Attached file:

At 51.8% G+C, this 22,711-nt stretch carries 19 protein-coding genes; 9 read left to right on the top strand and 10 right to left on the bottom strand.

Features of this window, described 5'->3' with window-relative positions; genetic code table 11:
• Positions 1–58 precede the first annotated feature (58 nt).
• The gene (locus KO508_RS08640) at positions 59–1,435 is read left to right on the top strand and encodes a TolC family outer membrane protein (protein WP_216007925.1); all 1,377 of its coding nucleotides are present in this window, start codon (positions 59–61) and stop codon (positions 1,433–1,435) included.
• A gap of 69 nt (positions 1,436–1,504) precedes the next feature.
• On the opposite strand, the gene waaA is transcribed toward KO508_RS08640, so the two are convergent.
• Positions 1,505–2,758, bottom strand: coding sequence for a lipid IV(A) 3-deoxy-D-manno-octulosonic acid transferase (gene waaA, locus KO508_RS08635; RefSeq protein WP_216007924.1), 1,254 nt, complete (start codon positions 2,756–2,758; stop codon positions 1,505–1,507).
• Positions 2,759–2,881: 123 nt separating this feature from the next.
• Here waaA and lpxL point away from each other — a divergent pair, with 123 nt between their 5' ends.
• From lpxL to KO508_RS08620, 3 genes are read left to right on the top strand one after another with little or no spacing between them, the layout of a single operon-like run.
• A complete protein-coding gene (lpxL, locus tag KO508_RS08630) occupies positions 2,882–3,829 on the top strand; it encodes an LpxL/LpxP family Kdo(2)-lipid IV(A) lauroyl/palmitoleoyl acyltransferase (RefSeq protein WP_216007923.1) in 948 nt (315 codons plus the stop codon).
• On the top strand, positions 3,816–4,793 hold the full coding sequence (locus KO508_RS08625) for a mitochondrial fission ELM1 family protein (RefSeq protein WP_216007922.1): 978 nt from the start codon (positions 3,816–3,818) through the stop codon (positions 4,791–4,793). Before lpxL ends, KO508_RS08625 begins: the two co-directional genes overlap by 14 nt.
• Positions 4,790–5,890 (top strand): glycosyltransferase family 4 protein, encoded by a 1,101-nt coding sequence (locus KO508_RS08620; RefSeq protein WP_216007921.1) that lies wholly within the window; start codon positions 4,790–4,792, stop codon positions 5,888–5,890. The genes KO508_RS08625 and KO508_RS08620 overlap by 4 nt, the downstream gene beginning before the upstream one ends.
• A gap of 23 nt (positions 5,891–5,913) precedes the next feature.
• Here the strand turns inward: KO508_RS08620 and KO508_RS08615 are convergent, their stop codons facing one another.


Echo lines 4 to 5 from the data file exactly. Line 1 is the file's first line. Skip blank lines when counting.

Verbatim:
• The gene (locus KO508_RS08640) at positions 59–1,435 is read left to right on the top strand and encodes a TolC family outer membrane protein (protein WP_216007925.1); all 1,377 of its coding nucleotides are present in this window, start codon (positions 59–61) and stop codon (positions 1,433–1,435) included.
• A gap of 69 nt (positions 1,436–1,504) precedes the next feature.